Raymond Voegele considers it an honor for his wife, Rose, to be buried at the North Dakota Veterans Cemetery.
He served in the U.S. Army from 1946-47 in South Korea. The couple later met in a church choir in Glen Ullin. They married in 1952. Raymond Voegele went to refrigeration school in Minneapolis, worked for a Glen Ullin hardware store for 10-12 years, then at military bases in Montana and later Utah, where the couple spent a number of years and he retired.
The Voegeles had been married 68 years when Rose died April 3 from complications of dementia. She was 88.
The Bismarck couple had funeral plans and a place in the Glen Ullin cemetery. But a veterans official suggested Raymond Voegele consider a state burial benefit at the 70-acre cemetery south of Mandan, where Raymond's sister and brother-in-law also are buried.
"It was something that was given us, and it's a well taken care of place, very nice, and we felt comfortable," Voegele said.
Veterans are buried at the cemetery at no cost. The 2019 Legislature approved $175,000 for the burials of veterans' spouses and eligible dependents, effective March 2020.
Since then, the benefit has covered 250 burials. The 2021 Legislature budgeted $250,000 for the benefit for the next two years.
The burial plot, opening and closing of the grave, and the headstone are free of charge for veterans, their spouses and eligible dependents, cemetery Director Pam Helbling-Schafer said. Caskets, urns and vaults are families' responsibility, to be purchased through a funeral home.
Bismarck Funeral Home and Crematory owner Mike Nathe said an average casket burial in Bismarck-Mandan costs about $800-$1,000 to dig and close a grave, as well as $1,000 for the burial plot. Grave space costs the same for a cremation burial, but two urns can be interred in one grave, which costs $400-$600 to dig and close.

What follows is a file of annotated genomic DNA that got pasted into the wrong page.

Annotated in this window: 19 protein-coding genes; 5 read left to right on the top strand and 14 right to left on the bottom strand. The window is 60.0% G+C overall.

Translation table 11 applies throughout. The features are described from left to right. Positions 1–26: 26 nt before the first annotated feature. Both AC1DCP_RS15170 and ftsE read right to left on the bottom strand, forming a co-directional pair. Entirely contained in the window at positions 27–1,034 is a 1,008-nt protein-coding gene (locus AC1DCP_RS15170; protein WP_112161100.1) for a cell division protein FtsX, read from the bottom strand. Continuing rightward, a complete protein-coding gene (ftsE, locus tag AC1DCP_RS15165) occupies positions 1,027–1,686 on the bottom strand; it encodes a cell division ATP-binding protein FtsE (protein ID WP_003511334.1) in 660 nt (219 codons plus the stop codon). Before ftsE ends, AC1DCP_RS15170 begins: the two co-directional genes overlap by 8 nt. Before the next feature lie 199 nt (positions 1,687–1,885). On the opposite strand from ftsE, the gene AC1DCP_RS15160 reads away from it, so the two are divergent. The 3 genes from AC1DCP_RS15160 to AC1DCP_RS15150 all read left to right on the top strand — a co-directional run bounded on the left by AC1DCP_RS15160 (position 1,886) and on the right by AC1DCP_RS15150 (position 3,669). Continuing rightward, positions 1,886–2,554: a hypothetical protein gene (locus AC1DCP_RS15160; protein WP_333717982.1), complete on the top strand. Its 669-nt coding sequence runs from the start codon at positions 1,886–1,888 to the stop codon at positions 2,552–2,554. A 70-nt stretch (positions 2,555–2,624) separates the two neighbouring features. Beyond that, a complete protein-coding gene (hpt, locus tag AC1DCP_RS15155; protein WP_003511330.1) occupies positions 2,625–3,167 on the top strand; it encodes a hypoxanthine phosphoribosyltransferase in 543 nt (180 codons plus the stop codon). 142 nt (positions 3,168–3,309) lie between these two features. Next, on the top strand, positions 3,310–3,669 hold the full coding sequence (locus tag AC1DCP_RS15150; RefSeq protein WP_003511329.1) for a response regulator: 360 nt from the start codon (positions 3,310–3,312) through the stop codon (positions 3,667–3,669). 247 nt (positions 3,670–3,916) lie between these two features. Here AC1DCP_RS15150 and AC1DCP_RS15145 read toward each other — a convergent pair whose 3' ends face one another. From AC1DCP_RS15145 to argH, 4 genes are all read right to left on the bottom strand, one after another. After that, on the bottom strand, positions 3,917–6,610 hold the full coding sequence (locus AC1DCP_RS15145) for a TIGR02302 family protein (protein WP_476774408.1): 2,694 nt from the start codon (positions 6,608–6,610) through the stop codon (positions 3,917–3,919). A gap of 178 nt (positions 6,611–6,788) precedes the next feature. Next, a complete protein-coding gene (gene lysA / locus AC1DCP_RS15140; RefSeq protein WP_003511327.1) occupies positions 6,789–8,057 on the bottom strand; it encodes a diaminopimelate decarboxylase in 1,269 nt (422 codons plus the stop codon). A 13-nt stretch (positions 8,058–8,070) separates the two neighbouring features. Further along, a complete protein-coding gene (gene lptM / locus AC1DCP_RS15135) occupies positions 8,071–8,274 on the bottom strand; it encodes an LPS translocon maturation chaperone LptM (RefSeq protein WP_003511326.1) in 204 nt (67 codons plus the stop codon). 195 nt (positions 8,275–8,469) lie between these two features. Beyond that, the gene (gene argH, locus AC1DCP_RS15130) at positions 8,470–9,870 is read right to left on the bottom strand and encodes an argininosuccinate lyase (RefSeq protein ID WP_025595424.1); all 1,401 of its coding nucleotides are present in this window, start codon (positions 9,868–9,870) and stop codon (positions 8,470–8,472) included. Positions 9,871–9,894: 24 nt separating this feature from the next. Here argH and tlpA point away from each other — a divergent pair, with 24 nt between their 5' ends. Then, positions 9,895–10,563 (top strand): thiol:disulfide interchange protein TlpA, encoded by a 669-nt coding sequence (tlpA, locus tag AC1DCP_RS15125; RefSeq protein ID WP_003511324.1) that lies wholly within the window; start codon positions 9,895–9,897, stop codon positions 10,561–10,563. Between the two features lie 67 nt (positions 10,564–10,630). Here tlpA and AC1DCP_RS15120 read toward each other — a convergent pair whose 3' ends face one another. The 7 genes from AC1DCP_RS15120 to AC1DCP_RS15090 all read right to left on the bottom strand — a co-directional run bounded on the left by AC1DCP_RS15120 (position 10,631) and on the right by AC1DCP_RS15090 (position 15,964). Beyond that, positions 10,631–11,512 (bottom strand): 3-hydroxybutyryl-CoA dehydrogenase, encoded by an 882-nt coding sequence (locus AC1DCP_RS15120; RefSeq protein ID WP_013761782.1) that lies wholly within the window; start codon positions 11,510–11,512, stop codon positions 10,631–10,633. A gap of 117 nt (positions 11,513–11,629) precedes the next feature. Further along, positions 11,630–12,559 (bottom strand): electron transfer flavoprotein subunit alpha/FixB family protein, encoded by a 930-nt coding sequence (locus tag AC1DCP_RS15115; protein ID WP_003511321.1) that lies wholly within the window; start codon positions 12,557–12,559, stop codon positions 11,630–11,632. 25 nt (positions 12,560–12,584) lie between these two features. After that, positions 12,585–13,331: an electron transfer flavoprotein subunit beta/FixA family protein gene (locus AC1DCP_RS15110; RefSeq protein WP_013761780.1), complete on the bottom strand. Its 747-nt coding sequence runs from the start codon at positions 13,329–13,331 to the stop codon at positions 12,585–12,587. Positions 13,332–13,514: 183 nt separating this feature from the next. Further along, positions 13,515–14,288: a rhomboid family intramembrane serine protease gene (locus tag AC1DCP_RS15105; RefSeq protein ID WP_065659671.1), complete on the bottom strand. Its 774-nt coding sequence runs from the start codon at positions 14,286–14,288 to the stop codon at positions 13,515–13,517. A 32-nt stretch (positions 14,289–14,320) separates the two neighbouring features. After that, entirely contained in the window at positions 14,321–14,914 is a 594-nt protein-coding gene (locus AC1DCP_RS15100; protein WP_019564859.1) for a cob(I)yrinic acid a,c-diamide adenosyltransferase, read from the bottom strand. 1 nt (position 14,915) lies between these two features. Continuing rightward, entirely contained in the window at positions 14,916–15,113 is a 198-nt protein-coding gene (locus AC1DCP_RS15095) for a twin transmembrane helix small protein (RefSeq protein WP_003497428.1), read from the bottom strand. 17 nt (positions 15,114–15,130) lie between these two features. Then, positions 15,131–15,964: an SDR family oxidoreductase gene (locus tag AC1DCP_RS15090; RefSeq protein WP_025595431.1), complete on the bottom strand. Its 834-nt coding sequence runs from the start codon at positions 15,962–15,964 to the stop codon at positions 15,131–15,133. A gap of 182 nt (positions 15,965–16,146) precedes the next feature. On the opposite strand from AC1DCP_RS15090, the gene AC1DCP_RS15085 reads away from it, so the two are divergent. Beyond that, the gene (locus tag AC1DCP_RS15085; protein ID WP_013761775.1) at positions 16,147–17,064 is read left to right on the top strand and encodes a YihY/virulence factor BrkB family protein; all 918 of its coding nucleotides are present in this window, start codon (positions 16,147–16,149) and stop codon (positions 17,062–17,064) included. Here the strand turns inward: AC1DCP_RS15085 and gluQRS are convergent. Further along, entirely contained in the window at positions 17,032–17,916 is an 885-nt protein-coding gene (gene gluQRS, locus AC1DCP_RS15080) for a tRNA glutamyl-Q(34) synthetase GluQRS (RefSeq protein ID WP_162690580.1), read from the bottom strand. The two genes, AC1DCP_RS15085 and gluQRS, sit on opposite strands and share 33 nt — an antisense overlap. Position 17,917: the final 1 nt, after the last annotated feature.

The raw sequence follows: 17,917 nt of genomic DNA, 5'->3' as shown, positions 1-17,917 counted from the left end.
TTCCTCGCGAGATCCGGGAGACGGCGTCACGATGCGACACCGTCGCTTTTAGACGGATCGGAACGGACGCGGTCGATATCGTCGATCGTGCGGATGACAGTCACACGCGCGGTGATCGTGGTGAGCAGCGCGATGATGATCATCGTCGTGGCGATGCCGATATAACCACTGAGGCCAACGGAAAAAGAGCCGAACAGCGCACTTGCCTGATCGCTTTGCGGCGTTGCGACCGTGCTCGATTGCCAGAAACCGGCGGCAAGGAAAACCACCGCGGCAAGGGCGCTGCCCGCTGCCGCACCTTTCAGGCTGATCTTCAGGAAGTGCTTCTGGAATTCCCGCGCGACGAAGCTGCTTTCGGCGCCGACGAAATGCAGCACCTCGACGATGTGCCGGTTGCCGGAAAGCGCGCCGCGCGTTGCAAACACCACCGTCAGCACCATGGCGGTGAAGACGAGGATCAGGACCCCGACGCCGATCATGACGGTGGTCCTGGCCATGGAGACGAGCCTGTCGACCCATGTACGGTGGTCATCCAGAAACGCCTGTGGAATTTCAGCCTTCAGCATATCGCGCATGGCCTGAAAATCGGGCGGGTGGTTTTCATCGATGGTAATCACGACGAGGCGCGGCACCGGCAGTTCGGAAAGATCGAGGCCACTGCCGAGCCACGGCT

Sen. Richard Marcellais, D-Belcourt, who is a U.S. Army veteran, brought the bill for the family benefit after previous, unsuccessful attempts. He said military service is hard on families, and the previous $550 burial fee for spouses and dependents "wasn't right."
"It's really hard on them because they don't know what to expect every day during the time that you're serving overseas in a war zone," Marcellais said.
He was stationed in Qui Nhon, Vietnam, as a communication specialist from 1968-69, away from his newlywed wife. He also spent 1½ years at Fort Hood, Texas, before he was discharged in 1971.
Helbling-Schafer said the benefit "certainly is helpful to the families," some of whom could have a hardship affording a burial.
"This is certainly another benefit earned by the veteran," she said.
The cemetery had a record 671 burials in 2020, far above the average of 525 a year. COVID-19 likely accounts for the increase, she said.
Marcellais expects more military families to take advantage of the benefit in years to come, though he said some families might opt for the Fargo National Cemetery, dedicated in 2019, which also has a spousal/dependent benefit.
He is looking into bringing a future bill for the state prison system's Rough Rider Industries to manufacture and provide urns free of charge for veterans' cremains.
"I always look to help out all veterans," Marcellais said.
Reach Jack Dura at 701-223-8482 or email@example.com.